We both woke up today feeling a whole lot better about the plan.  The other option to maintain our desired route is the airport in Agadez – we might be able to fly into Algeria, either with the bikes, or put the bikes on a truck and just fly ourselves.  Obviously this wouldn’t be ideal, but if we are turned back from Agadez or Arlit we won’t have any other option other than trekking an extra 9,000km back around the west coast, including a stop in Togo for spares, which would mean Russia and possibly even central Asia are looking very difficult.




Waiting outside the office of the consulate in this moment, he’s being a prick again, he saw us walk in, grunted at us, and then went into another room probably to touch himself inappropriately. 

That was an hour ago. 

The visas were supposed to be ready today, admittedly he said to come at 12  and it’s now 10.30, but still, he could at least say “hey they’re not ready, come back in 3 hrs”. 


I brought my laptop along and so have resorted to passing the time writing some email. 

We’ve been in Kano since Sunday now so are pretty keen to get moving again, I hope this guy turns up with our passports sometime soon.


12.10pm, just got the Visa, no special conditions or specified route.  The guy actually smiled.


We stayed in Kano Friday and headed off the next morning, Niger is everything I wasn’t expecting, that is, it’s just like Nigeria.  Friendly people, very dry, but less rubbish.  Since we got here we have been quizzing everyone on the route north and so far there hasn’t been a negative comment, generally people say yes it’s fine, some people say we might need an escort but that’s not the end of the world.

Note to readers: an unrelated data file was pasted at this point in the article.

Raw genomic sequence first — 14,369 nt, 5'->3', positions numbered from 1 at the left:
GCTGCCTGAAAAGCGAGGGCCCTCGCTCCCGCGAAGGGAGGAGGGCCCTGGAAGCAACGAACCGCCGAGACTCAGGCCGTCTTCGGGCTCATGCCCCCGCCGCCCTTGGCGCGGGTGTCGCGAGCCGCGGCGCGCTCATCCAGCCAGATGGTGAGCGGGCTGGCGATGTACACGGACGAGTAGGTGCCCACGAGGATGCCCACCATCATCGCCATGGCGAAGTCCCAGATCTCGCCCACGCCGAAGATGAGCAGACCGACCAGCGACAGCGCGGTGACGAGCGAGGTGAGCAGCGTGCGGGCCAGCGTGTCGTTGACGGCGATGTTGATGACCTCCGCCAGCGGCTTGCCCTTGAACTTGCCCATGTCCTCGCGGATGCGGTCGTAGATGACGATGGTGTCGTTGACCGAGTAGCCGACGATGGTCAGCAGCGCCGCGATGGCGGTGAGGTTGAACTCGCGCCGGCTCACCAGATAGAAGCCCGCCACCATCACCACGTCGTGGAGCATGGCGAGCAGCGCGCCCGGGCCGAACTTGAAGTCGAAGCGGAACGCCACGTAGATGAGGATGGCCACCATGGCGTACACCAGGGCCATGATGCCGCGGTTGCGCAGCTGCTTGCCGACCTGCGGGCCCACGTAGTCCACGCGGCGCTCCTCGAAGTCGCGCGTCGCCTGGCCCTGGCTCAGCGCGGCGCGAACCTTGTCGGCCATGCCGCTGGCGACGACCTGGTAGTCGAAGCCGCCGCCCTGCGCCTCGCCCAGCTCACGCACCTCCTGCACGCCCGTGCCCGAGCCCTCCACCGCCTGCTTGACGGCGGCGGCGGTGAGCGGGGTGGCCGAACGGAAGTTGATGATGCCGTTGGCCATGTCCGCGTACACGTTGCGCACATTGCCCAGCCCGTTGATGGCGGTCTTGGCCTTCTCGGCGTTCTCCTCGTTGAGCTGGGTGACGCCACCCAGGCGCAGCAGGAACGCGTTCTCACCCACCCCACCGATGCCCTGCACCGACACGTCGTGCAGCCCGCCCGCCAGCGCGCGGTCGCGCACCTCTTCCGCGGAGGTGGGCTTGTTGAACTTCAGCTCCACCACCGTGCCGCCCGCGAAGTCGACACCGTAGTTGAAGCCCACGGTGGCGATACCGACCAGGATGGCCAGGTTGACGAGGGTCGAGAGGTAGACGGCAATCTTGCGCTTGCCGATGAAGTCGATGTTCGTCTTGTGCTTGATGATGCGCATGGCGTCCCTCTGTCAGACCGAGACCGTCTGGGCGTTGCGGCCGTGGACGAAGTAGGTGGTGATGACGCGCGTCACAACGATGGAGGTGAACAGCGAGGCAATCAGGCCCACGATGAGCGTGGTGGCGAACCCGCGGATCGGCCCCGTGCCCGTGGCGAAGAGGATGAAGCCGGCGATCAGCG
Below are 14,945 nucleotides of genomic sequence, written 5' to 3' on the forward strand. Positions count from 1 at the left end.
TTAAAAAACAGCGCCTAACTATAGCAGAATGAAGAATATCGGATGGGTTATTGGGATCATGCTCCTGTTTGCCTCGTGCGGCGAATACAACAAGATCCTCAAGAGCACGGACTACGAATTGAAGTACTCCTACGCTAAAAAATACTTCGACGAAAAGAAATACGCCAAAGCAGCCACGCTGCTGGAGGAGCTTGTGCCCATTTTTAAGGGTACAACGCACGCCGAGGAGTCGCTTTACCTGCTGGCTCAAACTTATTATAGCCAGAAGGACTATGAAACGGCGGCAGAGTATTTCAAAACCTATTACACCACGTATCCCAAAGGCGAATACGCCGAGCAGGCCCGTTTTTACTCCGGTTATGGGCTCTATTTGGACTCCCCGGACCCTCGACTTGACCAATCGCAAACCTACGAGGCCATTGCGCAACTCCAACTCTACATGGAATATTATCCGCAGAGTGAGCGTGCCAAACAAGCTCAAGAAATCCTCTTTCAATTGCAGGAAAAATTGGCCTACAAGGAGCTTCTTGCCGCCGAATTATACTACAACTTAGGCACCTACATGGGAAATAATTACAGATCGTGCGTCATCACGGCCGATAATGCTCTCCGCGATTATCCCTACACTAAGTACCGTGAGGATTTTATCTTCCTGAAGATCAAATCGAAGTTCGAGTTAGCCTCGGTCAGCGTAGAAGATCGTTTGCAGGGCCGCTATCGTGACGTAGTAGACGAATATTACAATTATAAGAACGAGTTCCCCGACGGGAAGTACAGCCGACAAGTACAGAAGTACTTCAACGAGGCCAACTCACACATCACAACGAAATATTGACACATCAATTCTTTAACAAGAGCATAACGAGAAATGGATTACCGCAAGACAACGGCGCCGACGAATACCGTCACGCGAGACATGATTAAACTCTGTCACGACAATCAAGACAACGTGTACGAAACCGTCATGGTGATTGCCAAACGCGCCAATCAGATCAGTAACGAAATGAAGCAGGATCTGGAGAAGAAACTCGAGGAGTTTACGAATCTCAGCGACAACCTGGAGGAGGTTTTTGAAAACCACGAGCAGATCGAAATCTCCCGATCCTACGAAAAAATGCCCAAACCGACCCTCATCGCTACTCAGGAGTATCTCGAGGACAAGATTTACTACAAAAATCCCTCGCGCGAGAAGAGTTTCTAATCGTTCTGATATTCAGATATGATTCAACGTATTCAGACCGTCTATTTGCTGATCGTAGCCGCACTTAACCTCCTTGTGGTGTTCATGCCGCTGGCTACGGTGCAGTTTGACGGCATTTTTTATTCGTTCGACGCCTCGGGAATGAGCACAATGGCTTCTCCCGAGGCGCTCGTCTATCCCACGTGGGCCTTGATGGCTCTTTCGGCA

We stayed in Zinder last night, and arrived in Agadez this afternoon, complete with 8 National Guard and their AK’s to keep us company!. 


They stopped us 170km from Agadez and made us use an escort, it cost us quite a bit but we weren’t keen to stay in the anthole of a town they stopped us in for 3 days until the next convoy, so we forked out for the escort and now we’re here.

Armed Escort


They run regular armed convoys between the towns of Zinder, Agadez and Arlit.  These involve a few landcruiser utes complete with enormous machine gun mounted across the roof, and 8 troops to each vehicle all packing AK’s.  Anyone wanting to travel between the towns musters at the police checkpoint in the morning on either a Wednesday or Saturday (going north) and they all travel together for the 200ish km.